No Justice For Old Men: Tommy Lee Jones Lawsuit
A Legal Minute: A little bit of the legal side of the biz you can read in a minute.
There have been plenty of times in my life when I have been surprised. I mean, it happens to all of us right? I will admit, some family have been able to keep the secret of a surprise party, and get one over on me. One thing that I am usually able to sniff out though is whether a film will do well at the box office or not. It’s kind of uncanny. But then again, I think you can do that same. I mean, did anyone really think that A Very Brady Sequel was gonna hit big? No, and it did not. But then again, sometimes something hits big that none of us really saw, like The Blair Witch Project, and we are blown away.
One of those films that caught me by surprise was No Country For Old Men. For every film backed with an actor the caliber of Tommy Lee Jones that does well (Men In Black), there is always another that no one hears about (In The Electric Mist). So when this film came out, I had limited expectations. But lo and behold, we were able to see a great story that grossed almost $75 million domestically and $171 million worldwide. Not bad for a $25 million budget.
For a film with such a small budget (and there are others with significantly smaller budgets that still bring in A list talent), the appeal for the actors is that ability to participate in the back end profits. What does that mean? Well, they are promised in their contracts to get a percentage of the gross profits of the film in exchange for a smaller up front payment. And if the movie hits, they get a significant payday.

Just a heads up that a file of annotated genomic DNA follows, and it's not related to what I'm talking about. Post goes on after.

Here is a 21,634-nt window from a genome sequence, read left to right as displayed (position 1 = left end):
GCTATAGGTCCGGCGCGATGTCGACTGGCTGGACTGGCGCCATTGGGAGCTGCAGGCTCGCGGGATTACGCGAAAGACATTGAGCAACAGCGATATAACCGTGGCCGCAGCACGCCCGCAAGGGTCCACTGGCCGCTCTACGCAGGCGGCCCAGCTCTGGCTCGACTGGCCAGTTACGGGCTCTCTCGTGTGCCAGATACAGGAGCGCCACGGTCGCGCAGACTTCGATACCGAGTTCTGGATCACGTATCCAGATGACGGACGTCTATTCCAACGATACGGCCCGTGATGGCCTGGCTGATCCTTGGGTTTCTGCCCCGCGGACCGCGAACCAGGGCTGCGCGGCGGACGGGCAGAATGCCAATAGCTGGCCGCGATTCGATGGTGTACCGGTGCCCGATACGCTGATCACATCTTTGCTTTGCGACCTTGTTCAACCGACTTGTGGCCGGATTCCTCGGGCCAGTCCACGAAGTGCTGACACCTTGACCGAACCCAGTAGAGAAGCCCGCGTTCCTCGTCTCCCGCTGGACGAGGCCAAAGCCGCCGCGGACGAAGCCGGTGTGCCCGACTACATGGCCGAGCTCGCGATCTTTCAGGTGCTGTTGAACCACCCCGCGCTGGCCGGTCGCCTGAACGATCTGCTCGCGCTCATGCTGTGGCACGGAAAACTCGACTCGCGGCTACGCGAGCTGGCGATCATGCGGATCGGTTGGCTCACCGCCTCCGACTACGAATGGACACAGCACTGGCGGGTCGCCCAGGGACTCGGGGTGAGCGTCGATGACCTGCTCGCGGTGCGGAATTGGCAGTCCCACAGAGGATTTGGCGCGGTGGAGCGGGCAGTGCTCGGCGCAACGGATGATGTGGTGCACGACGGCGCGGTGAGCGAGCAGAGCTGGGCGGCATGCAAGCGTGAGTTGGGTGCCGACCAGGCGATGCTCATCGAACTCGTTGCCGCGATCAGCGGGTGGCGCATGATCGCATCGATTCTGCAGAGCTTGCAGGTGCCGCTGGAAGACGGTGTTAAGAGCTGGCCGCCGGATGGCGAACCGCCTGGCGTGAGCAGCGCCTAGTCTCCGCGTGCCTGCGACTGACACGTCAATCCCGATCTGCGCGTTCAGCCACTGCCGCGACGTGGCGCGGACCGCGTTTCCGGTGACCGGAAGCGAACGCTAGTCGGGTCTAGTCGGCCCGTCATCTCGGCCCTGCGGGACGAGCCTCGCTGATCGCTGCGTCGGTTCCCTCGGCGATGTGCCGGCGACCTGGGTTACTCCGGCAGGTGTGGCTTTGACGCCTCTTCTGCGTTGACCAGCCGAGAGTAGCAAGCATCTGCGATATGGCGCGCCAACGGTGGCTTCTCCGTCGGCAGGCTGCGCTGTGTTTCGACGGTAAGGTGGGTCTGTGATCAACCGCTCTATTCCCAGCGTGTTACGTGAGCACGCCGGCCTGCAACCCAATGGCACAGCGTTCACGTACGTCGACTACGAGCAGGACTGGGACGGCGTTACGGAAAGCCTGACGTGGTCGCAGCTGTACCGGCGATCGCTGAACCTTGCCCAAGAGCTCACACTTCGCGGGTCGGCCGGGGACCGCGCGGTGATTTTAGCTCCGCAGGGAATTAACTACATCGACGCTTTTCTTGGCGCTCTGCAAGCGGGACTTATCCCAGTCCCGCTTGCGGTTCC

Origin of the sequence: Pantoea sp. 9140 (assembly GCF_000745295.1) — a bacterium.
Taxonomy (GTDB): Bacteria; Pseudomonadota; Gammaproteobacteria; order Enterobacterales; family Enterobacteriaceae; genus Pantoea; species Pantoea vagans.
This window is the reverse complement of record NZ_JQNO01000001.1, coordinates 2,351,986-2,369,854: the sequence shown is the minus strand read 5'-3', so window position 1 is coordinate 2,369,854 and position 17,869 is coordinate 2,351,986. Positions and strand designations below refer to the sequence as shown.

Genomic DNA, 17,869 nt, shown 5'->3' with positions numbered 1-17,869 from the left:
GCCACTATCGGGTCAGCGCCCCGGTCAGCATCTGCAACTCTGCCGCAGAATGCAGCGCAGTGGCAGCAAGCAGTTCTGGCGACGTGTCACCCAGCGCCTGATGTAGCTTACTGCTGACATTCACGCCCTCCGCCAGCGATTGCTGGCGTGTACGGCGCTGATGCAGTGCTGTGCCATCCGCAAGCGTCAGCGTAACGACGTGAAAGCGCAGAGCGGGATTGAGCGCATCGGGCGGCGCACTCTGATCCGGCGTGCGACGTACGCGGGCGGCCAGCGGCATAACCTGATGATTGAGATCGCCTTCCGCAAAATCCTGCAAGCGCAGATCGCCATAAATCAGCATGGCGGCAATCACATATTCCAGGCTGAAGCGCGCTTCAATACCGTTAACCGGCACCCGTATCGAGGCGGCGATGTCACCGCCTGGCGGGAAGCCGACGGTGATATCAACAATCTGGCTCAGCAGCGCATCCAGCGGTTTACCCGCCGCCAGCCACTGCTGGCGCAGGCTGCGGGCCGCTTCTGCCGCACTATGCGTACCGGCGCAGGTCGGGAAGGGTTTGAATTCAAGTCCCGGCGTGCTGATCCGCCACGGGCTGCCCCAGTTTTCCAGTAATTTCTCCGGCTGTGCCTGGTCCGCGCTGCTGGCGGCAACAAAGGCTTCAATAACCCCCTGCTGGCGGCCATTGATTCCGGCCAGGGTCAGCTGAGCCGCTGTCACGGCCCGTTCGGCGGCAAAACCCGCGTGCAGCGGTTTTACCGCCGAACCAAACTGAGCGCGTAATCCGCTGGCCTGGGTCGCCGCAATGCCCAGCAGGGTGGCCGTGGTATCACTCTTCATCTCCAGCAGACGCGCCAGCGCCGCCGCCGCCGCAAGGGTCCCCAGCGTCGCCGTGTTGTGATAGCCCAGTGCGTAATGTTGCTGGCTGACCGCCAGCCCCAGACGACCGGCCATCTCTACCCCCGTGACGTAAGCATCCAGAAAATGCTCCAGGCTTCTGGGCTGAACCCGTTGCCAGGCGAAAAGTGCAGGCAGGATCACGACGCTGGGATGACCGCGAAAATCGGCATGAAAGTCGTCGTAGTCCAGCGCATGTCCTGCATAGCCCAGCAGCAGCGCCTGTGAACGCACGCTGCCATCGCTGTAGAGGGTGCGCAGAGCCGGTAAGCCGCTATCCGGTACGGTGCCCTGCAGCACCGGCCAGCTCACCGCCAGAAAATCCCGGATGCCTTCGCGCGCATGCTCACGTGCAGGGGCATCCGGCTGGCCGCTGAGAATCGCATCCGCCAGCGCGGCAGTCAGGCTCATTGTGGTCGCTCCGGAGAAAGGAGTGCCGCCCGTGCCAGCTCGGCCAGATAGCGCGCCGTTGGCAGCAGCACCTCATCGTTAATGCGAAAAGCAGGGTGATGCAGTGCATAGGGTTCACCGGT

This past Thursday, the star of No Country For Old Men, Tommy Lee Jones, filed an appeal in the California Superior Court, appealing an arbitrators ruling that he owes his former talent agency, William Morris Endeavors (“WME”), about $2 million in commissions. This all came about after Mr. Jones disputed that WME deserved to be paid a commission for work that he thought did not rise to the level of being worth 10% of his payday for the film. Just so you know how the numbers wok out, Mr. Jones made $15 million from the film and WME stated they were entitled to $1.5 million. Meanwhile, the labor commission that arbitrated the dispute initially, added almost half a million dollars in fees.
So, now, unhappy with the result the arbitrator stuck him with, Mr. Jones gets to appeal the ruling to the California court system, and he is doing his best of alleging that WME did not perform adequately enough to deserve their payday. Is it just? Maybe. Mr. Jones originally contended that by the time the money for the film was paid to him, he had a new agency, but that did not work at arbitration, and could very well likely not work here.
Roberto “R.C.” Rondero de Mosier is an attorney licensed to practice law in Texas, California, New York and Illinois. He is a partner at Gonzalez & Mosier Law PLLC. His practice specializes in Entertainment Law and Intellectual Property rights. In his spare time he enjoys watching television and films, and writing about it. Follow him on Twitter @showbizattorney, or e-mail him at firstname.lastname@example.org.
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